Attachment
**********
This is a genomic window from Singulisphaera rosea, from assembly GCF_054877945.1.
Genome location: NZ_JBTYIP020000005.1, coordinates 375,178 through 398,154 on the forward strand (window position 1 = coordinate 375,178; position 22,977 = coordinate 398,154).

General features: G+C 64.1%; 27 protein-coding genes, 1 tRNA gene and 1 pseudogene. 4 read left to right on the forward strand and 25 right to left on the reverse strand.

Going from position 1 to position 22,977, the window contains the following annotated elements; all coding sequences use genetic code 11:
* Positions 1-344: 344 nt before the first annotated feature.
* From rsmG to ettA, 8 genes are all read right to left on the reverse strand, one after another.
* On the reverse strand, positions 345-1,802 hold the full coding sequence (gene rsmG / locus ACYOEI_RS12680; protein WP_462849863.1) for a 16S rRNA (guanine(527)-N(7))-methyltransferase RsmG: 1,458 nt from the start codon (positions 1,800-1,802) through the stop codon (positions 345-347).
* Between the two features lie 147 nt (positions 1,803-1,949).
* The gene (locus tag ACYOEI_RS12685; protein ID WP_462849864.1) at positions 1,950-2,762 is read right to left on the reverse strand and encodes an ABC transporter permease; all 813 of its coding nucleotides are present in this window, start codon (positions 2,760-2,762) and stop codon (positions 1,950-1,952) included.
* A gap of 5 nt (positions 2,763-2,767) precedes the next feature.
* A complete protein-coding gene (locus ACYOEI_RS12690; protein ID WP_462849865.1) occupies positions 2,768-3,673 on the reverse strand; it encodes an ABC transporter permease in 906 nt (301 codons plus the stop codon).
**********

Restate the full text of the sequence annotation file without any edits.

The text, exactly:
This is a genomic window from Singulisphaera rosea, from assembly GCF_054877945.1.
Genome location: NZ_JBTYIP020000005.1, coordinates 375,178 through 398,154 on the forward strand (window position 1 = coordinate 375,178; position 22,977 = coordinate 398,154).

General features: G+C 64.1%; 27 protein-coding genes, 1 tRNA gene and 1 pseudogene. 4 read left to right on the forward strand and 25 right to left on the reverse strand.

Going from position 1 to position 22,977, the window contains the following annotated elements; all coding sequences use genetic code 11:
* Positions 1-344: 344 nt before the first annotated feature.
* From rsmG to ettA, 8 genes are all read right to left on the reverse strand, one after another.
* On the reverse strand, positions 345-1,802 hold the full coding sequence (gene rsmG / locus ACYOEI_RS12680; protein WP_462849863.1) for a 16S rRNA (guanine(527)-N(7))-methyltransferase RsmG: 1,458 nt from the start codon (positions 1,800-1,802) through the stop codon (positions 345-347).
* Between the two features lie 147 nt (positions 1,803-1,949).
* The gene (locus tag ACYOEI_RS12685; protein ID WP_462849864.1) at positions 1,950-2,762 is read right to left on the reverse strand and encodes an ABC transporter permease; all 813 of its coding nucleotides are present in this window, start codon (positions 2,760-2,762) and stop codon (positions 1,950-1,952) included.
* A gap of 5 nt (positions 2,763-2,767) precedes the next feature.
* A complete protein-coding gene (locus ACYOEI_RS12690; protein ID WP_462849865.1) occupies positions 2,768-3,673 on the reverse strand; it encodes an ABC transporter permease in 906 nt (301 codons plus the stop codon).